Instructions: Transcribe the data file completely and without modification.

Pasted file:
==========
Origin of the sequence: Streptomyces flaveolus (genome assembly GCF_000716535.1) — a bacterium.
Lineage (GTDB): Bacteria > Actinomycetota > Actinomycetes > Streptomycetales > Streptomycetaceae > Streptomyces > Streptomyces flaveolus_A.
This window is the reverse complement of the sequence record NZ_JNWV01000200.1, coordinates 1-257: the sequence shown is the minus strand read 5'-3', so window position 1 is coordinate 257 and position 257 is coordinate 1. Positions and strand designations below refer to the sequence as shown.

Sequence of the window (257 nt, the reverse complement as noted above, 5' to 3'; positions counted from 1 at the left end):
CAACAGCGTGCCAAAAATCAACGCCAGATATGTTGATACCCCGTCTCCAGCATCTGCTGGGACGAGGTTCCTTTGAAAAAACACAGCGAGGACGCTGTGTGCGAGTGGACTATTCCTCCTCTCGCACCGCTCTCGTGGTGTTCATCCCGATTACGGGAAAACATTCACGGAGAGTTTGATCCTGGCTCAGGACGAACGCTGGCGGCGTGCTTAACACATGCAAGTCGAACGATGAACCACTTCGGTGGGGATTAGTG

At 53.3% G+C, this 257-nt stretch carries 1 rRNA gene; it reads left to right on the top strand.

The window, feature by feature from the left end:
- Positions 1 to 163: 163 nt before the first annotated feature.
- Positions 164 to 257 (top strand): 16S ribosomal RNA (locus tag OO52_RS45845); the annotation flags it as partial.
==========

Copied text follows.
Origin of the sequence: Streptomyces flaveolus (genome assembly GCF_000716535.1) — a bacterium.
Lineage (GTDB): Bacteria > Actinomycetota > Actinomycetes > Streptomycetales > Streptomycetaceae > Streptomyces > Streptomyces flaveolus_A.
This window is the reverse complement of the sequence record NZ_JNWV01000200.1, coordinates 1-257: the sequence shown is the minus strand read 5'-3', so window position 1 is coordinate 257 and position 257 is coordinate 1. Positions and strand designations below refer to the sequence as shown.

Sequence of the window (257 nt, the reverse complement as noted above, 5' to 3'; positions counted from 1 at the left end):
CAACAGCGTGCCAAAAATCAACGCCAGATATGTTGATACCCCGTCTCCAGCATCTGCTGGGACGAGGTTCCTTTGAAAAAACACAGCGAGGACGCTGTGTGCGAGTGGACTATTCCTCCTCTCGCACCGCTCTCGTGGTGTTCATCCCGATTACGGGAAAACATTCACGGAGAGTTTGATCCTGGCTCAGGACGAACGCTGGCGGCGTGCTTAACACATGCAAGTCGAACGATGAACCACTTCGGTGGGGATTAGTG

At 53.3% G+C, this 257-nt stretch carries 1 rRNA gene; it reads left to right on the top strand.

The window, feature by feature from the left end:
- Positions 1 to 163: 163 nt before the first annotated feature.
- Positions 164 to 257 (top strand): 16S ribosomal RNA (locus tag OO52_RS45845); the annotation flags it as partial.